Divided Pittsburgh Episcopal dioceses team to support ministry for homeless, hungry
Two factions that divided the Episcopal church in Pittsburgh four years ago as part of a national schism have agreed to work together to support a ministry for homeless veterans and others in need.
An accord between the Episcopal Diocese of Pittsburgh and the Anglican Diocese of Pittsburgh clears the way for Shepherd's Heart Fellowship to take title to all property at its Uptown location and to seek a more favorable financing of its debt.
The Episcopal Diocese considers the ministry of paramount importance, spokesman Rich Creehan said.
Attorney Andrew Fletcher, representing the Anglican Diocese, could not be reached for comment.
Shepherd's Heart, which joined the Anglican Diocese, feeds the hungry, homeless, poor and addicted. The second floor of the church at Pride Street and Forbes Avenue includes 15 beds, a kitchen, living room, showers and a computer room. It provides transitional housing for homeless veterans.
An estimated 500 to 600 veterans are homeless on any given night in Allegheny County, said Michele Margittai, director of development and community relations at Veterans Leadership Program of Western Pennsylvania, a South Side nonprofit that helps veterans and their families.
Theologically conservative members of the Episcopal diocese left to form the Anglican diocese in 2008 because of the church's stance on abortion and the ordination of a gay bishop.
“Fights in the Episcopalian/Anglican world are increasing, not decreasing,” said Bryan T. Froehle, professor of practical theology at St. Thomas University. “But doing things together like this is a good sign. … Doing some common outreach/community service efforts is terrific and to be celebrated.”
A joint statement from the two sides said the agreement shouldn't be interpreted as a step toward mending their rift, and they continue to resolve property issues on a parish-by-parish basis. The agreement needs court approval.
The Episcopal Church USA contends parishes that leave forfeit control of church buildings and other assets. Those who broke away from the church argue that diocesan property belongs to the people who built and maintain it.
Courts have upheld the church's position.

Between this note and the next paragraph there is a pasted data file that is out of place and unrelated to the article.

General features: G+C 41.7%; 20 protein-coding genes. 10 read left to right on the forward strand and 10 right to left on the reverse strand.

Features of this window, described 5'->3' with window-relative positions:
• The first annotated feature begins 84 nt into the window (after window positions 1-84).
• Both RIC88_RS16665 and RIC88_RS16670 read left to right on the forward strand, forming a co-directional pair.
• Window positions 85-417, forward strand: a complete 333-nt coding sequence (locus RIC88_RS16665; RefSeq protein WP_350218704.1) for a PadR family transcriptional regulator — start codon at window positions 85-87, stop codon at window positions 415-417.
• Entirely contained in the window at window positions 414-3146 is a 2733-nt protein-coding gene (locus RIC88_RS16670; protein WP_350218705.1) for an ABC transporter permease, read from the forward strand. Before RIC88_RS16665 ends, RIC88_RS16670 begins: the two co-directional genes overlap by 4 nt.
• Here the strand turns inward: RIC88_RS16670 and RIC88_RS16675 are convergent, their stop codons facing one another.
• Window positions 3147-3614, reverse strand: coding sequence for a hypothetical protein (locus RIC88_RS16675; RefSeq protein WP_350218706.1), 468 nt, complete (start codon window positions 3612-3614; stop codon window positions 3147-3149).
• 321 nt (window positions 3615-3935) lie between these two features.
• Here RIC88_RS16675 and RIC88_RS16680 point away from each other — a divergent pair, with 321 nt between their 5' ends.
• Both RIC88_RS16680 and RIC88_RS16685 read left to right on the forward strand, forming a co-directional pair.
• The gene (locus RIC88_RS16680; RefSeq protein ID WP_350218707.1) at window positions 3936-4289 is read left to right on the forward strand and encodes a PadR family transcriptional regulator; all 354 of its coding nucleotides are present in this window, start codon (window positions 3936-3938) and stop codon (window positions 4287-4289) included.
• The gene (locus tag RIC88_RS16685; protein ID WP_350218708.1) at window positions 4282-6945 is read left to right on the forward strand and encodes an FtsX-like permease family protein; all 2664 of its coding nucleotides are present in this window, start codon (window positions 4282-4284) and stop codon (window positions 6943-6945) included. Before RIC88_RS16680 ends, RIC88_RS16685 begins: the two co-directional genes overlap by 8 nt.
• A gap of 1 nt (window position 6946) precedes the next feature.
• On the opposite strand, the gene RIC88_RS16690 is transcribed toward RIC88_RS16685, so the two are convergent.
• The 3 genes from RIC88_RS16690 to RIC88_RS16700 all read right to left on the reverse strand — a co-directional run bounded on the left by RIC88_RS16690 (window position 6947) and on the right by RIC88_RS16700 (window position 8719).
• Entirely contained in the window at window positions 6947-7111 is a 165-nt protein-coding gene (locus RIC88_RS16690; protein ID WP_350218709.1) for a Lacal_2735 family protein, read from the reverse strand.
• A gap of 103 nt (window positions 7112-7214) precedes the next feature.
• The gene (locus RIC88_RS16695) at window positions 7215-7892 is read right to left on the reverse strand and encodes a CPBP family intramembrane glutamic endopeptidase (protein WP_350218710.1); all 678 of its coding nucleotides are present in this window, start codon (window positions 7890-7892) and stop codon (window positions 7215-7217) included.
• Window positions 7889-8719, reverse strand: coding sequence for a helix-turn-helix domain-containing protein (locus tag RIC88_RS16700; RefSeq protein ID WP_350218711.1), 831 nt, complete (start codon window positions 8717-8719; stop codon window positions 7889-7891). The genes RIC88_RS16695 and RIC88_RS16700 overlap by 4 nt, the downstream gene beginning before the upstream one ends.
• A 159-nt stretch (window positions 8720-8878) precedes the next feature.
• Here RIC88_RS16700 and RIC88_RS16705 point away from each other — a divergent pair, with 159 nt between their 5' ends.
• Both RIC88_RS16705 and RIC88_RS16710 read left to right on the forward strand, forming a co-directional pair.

Shepherd's Heart began in summer 1993 as a mission program without a home. The Rev. Michael Wurschmidt, then a seminarian at Trinity Episcopal School for Ministry in Ambridge, was taking food, coffee, blankets and clothing to the homeless and needy.
The first Sunday night service was in a storefront in 1995. Shepherd's Heart moved to its current location, a former Roman Catholic Church, in 1999.
“More than 140 community partners, including 100 churches of all denominations, work alongside us in this ministry,” Wurschmidt said in a statement.
Though the Episcopal Diocese no longer will guarantee payment of Shepherd's Heart loans when refinancing is completed, the diocese will leave its equity in the property in place as an investment for as long as the homeless ministry continues, the diocese said.
Craig Smith is a staff writer for Trib Total Media.
Show commenting policy
TribLive commenting policy
You are solely responsible for your comments and by using TribLive.com you agree to our Terms of Service.
We moderate comments. Our goal is to provide substantive commentary for a general readership. By screening submissions, we provide a space where readers can share intelligent and informed commentary that enhances the quality of our news and information.
While most comments will be posted if they are on-topic and not abusive, moderating decisions are subjective. We will make them as carefully and consistently as we can. Because of the volume of reader comments, we cannot review individual moderation decisions with readers.
We value thoughtful comments representing a range of views that make their point quickly and politely. We make an effort to protect discussions from repeated comments either by the same reader or different readers.
We follow the same standards for taste as the daily newspaper. A few things we won't tolerate: personal attacks, obscenity, vulgarity, profanity (including expletives and letters followed by dashes), commercial promotion, impersonations, incoherence, proselytizing and SHOUTING. Don't include URLs to Web sites.
We do not edit comments. They are either approved or deleted. We reserve the right to edit a comment that is quoted or excerpted in an article. In this case, we may fix spelling and punctuation.
We welcome strong opinions and criticism of our work, but we don't want comments to become bogged down with discussions of our policies and we will moderate accordingly.
We appreciate it when readers and people quoted in articles or blog posts point out errors of fact or emphasis and will investigate all assertions. But these suggestions should be sent via e-mail. To avoid distracting other readers, we won't publish comments that suggest a correction. Instead, corrections will be made in a blog post or in an article.